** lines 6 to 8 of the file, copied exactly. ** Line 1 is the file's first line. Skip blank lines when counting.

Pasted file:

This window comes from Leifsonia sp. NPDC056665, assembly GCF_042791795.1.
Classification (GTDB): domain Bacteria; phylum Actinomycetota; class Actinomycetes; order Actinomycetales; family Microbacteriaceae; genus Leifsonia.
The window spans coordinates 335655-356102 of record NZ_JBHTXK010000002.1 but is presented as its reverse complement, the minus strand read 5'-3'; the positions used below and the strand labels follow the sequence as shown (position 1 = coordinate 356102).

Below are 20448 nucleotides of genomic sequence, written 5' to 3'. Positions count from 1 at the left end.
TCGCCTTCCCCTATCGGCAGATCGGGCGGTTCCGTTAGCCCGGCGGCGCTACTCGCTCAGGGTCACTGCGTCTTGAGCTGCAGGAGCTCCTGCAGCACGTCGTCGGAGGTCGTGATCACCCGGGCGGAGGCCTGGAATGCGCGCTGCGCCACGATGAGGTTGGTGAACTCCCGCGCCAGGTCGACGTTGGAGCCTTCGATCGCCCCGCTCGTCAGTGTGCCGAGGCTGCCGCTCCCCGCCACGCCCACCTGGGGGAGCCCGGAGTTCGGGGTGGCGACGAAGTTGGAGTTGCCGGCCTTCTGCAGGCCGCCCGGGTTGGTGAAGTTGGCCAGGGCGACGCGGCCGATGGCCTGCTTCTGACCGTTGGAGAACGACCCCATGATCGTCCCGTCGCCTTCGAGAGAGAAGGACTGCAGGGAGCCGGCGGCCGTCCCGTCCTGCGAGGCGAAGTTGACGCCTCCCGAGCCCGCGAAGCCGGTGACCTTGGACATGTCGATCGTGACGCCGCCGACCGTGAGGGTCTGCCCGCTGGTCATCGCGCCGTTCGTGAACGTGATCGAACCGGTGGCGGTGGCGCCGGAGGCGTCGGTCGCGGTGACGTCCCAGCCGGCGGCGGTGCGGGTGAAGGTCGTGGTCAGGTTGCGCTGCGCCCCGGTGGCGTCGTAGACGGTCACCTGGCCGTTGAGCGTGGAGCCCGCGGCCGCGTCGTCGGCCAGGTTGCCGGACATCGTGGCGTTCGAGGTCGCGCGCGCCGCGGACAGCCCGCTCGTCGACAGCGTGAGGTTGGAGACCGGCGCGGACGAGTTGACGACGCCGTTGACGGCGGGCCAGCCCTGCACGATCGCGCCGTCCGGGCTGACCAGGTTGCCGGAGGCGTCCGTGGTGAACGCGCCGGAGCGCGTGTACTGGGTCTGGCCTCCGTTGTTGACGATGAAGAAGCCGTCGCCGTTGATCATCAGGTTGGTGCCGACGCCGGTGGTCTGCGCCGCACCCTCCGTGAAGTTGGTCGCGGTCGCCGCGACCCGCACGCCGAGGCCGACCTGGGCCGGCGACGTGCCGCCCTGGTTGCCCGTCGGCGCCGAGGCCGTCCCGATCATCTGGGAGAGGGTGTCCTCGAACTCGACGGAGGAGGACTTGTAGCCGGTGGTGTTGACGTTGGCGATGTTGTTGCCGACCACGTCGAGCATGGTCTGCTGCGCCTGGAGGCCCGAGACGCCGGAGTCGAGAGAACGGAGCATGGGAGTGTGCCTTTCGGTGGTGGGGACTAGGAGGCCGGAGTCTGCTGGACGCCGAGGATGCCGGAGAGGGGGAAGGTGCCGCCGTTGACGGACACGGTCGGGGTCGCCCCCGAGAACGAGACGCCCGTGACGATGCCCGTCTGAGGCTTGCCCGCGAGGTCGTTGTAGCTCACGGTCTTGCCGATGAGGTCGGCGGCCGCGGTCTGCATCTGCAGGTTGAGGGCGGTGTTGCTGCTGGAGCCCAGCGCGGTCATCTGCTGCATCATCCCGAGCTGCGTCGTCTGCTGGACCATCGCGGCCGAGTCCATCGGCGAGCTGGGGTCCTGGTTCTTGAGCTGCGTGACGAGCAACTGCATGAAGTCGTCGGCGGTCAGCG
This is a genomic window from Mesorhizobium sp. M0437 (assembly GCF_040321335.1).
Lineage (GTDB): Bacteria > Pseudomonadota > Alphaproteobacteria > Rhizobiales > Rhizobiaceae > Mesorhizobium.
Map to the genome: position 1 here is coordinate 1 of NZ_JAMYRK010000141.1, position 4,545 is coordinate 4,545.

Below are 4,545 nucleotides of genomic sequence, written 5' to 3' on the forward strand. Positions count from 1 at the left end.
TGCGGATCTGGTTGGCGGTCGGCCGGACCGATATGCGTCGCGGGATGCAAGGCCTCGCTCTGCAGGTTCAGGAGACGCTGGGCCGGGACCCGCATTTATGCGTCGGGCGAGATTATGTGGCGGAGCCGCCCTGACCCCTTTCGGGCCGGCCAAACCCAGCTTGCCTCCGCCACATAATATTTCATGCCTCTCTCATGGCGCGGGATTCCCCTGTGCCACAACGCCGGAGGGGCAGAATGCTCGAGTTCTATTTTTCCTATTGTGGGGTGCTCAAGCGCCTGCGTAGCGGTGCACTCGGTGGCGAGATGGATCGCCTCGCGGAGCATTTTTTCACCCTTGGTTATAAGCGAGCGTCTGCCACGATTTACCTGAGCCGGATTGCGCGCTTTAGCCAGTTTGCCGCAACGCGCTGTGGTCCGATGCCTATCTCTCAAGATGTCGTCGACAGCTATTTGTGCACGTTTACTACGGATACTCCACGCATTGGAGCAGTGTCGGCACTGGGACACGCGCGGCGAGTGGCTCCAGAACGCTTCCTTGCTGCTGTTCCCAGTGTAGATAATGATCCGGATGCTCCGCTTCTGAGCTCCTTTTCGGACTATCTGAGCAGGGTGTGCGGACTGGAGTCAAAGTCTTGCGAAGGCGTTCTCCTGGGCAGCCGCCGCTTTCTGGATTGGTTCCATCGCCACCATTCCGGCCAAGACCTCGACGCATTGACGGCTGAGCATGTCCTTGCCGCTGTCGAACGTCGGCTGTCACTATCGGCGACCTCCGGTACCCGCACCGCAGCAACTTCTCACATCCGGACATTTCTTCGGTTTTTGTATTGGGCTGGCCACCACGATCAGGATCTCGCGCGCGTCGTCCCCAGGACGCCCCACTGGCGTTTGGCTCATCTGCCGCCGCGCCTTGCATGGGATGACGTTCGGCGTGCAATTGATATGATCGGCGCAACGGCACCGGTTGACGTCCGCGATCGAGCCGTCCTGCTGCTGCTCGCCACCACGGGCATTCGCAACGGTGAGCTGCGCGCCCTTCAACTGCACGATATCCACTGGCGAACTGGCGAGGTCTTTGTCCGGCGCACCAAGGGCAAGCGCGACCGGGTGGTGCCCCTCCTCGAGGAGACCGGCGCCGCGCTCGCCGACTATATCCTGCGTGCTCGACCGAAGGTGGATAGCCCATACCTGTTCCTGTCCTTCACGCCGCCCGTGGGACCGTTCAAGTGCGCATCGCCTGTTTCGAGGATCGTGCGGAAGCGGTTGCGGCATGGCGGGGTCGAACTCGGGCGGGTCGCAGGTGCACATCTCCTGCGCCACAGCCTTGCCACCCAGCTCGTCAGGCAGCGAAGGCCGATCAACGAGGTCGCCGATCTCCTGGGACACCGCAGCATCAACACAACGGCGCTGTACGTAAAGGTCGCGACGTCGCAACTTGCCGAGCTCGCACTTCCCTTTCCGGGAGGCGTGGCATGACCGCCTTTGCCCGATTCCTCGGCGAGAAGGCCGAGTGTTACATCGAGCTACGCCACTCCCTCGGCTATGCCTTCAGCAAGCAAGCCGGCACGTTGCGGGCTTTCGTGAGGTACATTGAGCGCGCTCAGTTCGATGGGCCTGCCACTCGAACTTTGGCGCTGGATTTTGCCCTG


This is a genomic window from Mesorhizobium sp. M0437 (assembly GCF_040321335.1).
Lineage (GTDB): Bacteria > Pseudomonadota > Alphaproteobacteria > Rhizobiales > Rhizobiaceae > Mesorhizobium.
Map to the genome: position 1 here is coordinate 1 of NZ_JAMYRK010000141.1, position 4,545 is coordinate 4,545.